As much as I agree with you about the important differences between API fuzzing and file fuzzing, I would tend to think that what GDS was doing here is file fuzzing, not API fuzzing. Indeed they are using afl-fuzz to generate invalid inputs to throw at mbed TLS’s handshake message handling functions. Those functions should be (and hopefully are) “fully robust” as per your definition in the left column of the first table, as their input comes form outside a trust boundary.

    Where the API question comes into play, is that users of the API are supposed to stop the handshake when the handshaking function returns an error code (except one that indicates that mbed TLS is waiting for I/O), but GDS Labs’ test application doesn’t do that. More specifically, the break statement on line 780 of selftls-2.0 [1] should not only break out of the current for loop, but also out of the larger do/while loop (lines 760-819), as should the break statement on line 806.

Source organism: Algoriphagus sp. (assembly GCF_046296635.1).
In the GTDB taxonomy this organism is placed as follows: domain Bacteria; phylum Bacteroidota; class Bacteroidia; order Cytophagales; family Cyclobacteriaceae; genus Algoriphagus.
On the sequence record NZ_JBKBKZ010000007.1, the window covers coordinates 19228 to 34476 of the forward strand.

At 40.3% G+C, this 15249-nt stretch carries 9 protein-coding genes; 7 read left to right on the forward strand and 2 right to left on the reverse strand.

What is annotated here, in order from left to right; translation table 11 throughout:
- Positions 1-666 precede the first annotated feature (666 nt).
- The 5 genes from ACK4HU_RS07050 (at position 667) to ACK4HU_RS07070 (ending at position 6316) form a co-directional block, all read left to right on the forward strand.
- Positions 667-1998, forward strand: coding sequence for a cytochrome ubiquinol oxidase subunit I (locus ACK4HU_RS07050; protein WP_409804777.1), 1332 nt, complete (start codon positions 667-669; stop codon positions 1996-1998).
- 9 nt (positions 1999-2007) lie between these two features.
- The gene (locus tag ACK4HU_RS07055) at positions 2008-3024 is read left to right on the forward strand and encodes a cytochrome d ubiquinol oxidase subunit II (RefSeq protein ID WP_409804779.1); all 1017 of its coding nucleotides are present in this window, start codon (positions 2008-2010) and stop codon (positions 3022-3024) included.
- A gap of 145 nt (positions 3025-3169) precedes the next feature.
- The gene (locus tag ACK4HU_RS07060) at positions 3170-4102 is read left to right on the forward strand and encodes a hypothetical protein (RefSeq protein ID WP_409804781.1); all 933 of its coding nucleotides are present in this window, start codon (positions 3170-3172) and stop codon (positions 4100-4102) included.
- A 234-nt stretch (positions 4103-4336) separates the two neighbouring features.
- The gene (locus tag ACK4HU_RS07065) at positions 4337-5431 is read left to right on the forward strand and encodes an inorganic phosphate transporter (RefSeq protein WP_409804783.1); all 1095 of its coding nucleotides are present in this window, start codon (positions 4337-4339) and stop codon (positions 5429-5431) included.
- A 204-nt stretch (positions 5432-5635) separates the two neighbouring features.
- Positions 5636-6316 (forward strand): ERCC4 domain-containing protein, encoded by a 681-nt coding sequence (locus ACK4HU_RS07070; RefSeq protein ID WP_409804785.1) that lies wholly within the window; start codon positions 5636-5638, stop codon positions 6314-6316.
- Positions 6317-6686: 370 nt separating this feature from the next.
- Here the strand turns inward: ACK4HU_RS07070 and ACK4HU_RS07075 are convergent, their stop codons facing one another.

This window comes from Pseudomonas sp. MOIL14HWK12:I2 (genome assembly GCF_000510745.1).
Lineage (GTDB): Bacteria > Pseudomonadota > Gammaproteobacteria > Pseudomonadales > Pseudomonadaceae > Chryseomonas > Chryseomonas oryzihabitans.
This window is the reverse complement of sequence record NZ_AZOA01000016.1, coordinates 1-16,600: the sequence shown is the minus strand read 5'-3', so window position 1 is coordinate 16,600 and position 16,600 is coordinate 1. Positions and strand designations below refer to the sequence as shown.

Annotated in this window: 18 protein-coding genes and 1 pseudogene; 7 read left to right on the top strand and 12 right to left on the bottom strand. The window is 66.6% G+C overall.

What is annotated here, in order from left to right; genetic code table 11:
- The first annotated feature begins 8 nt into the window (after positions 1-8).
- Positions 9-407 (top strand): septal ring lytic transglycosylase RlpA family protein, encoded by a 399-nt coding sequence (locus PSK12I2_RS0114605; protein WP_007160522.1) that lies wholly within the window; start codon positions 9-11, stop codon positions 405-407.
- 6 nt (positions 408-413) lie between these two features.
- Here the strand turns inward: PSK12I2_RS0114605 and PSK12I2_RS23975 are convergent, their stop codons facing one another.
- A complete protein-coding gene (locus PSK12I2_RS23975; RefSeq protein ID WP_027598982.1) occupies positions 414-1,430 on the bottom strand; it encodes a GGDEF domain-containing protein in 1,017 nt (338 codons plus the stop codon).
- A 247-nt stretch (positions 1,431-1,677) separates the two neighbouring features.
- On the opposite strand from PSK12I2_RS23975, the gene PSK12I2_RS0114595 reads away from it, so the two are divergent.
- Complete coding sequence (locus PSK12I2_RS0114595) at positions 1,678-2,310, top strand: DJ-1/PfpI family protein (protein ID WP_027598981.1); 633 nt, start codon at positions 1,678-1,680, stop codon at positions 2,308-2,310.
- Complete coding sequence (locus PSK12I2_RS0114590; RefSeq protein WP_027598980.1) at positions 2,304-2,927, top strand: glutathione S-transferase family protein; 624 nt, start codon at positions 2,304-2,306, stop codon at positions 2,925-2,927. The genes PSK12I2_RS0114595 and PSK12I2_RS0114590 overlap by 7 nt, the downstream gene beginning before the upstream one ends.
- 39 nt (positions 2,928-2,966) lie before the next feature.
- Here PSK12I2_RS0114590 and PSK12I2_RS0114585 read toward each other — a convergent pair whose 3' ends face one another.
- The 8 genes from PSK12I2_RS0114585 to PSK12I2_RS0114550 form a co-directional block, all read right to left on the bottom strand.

[1]: https://github.com/GDSSecurity/mbedtls-fuzz/blob/master/selftls-2.0.c#L780

    So the NULL dereference is triggered by a combination of (1) the peer sending invalid data, and (2) the application not aborting the hanshake on error as it’s supposed to. We choose to patch our code to avoid that possible NULL dereference, but applications that use the API correctly were never vulnerable to this particular issue.

    Note that in the next future, we plan to kill this entire class of issues by remembering that an error happened, so that even if the application tries to continue the hanshake, we will refuse to do so until the application resets the context to start a new handshake from a clean state.

  2. Hi Manuel, thanks for commenting. I think your analysis agrees with mine. Remembering the error in the library state seems like a good idea.

  3. This post should be titled “Fuzzing within trust boundaries”.

    Web browsers provide many examples of APIs that are exposed to malicious input. The clearest examples are the numerous DOM APIs. These are exposed directly to JavaScript except for a thin IDL layer that ensures arguments are of the correct type.

    Many “internal” APIs have input heavily influenced by web content as well. The 2d graphics library, for example, ultimately gets most of its input values (and call order to some extent) from web content. It would be great if these libraries made it clear what is considered valid input and had separate test shells.